Tuesday, August 23, 2011

"DD council director removed from office"

 — Kansas Council on Developmental Disabilities Executive Director Jane Rhys has been placed on administrative leave.
Rhys had held the position for 18 years.
Contacted by KHI News Service on Monday, she declined comment. She was placed on administrative leave on Friday.
Kathleen Brennon, a member of the council’s governing board of directors, also declined comment.
The council’s governing board has the authority to hire and fire its executive director.
The council, which is federally funded, is charged with advocating for home and community based services for people with developmental disabilities.
Earlier this year, Rhys testified in favor of a bill that called for closing Kansas Neurological institute, selling the buildings on the state hospital’s campus, and using the proceeds to fund openings in community-based programs.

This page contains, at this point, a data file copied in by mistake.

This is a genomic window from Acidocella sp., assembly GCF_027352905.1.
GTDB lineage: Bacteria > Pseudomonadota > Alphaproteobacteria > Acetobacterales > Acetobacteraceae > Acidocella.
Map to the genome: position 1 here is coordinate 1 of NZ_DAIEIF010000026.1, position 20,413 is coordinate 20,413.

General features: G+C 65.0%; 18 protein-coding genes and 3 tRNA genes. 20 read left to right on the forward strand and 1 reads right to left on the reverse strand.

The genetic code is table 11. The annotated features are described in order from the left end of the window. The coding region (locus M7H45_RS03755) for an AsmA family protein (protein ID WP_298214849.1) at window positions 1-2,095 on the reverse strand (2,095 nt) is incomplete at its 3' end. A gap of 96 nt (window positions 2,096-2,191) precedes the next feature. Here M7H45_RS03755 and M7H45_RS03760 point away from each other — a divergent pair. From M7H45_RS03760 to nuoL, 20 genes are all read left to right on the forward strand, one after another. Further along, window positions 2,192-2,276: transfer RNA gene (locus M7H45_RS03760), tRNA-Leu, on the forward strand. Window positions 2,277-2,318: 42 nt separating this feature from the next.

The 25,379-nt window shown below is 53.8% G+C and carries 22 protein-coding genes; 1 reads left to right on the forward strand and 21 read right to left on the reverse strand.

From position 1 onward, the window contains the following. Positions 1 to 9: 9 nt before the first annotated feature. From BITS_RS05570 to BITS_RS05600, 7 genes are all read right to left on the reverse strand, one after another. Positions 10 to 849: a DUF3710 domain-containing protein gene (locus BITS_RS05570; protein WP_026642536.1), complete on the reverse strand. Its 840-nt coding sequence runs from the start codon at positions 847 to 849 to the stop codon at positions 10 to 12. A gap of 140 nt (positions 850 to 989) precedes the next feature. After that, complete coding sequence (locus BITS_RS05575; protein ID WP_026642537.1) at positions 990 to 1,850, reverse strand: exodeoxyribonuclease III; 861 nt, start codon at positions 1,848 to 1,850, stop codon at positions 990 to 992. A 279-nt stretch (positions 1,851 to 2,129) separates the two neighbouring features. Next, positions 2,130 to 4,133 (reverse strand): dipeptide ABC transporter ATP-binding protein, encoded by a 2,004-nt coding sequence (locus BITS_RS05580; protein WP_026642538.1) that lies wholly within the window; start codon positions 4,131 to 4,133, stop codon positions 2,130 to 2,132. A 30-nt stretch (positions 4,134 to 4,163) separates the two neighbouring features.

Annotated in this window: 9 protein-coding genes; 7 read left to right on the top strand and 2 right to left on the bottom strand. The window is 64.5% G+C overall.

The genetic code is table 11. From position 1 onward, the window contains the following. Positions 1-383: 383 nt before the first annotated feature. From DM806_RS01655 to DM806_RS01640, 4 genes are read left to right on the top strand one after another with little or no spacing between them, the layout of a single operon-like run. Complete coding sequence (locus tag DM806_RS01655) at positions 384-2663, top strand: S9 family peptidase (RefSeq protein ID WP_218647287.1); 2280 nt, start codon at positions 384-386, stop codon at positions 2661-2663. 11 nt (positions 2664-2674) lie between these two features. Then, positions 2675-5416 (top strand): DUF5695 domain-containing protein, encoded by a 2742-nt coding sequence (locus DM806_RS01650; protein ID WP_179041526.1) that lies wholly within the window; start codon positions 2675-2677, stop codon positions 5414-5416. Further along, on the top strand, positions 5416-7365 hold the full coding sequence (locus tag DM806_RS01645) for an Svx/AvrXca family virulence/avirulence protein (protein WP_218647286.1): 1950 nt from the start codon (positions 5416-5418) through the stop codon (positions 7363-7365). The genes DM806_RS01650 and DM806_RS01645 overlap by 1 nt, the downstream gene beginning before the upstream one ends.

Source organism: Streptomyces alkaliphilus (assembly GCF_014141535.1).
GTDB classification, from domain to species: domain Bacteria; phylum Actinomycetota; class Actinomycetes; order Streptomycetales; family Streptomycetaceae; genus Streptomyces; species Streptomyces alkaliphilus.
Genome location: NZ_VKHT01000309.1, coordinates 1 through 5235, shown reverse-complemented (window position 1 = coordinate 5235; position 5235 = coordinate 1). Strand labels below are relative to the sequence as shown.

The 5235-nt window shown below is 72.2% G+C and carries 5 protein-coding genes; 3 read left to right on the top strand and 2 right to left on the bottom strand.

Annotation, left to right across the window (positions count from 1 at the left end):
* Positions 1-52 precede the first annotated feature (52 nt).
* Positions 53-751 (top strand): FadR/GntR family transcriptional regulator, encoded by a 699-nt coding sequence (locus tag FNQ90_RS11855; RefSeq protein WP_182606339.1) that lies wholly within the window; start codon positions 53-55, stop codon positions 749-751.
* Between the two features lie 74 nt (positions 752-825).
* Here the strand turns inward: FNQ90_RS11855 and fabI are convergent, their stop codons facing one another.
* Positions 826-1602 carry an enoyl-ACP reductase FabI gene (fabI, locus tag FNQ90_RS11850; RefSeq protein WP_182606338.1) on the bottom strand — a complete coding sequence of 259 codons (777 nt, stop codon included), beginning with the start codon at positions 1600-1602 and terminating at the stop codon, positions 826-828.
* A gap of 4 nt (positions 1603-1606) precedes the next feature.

KNI is one of the state’s two hospitals for people with severe disabilities. The Governor's Office endorsed the idea of closing KNI, but the proposal faced stiff opposition in the Legislature last session particularly from Topeka lawmakers. The hospital is a major Topeka employer.
Rhys also has been outspoken in her opposition to the Kansas Department of Social and Rehabilitation Service’s use waiting lists to control spending on community-based services.
But it wasn't immediately clear if her positions on these issues had anything to do with her being put on leave.
“This is very upsetting,” said Barbara Bishop, executive director at The Arc of Douglas County, a Lawrence-based advocacy group.
“The DD council has been very supporting of the self-advocacy movement and we want to see that continue,” Bishop said, referring to efforts to allow and assist people with disabilities to advocate for themselves. “But we don’t know what’s going on. Nobody knows what’s going on.”
Kerrie Bacon, a member of the Kansas Commission on Disability Concerns, has been named the council's acting executive director.
In January, Gov. Sam Brownback proposed moving the Commission on Disability Concerns to his office from the Department of Commerce.
The commission, also federally funded, is charged with promoting barrier-free communities for people with disabilities and recommending legislation to help achieve those goals.
The commission’s four-person staff moved to the governor’s office July 1.

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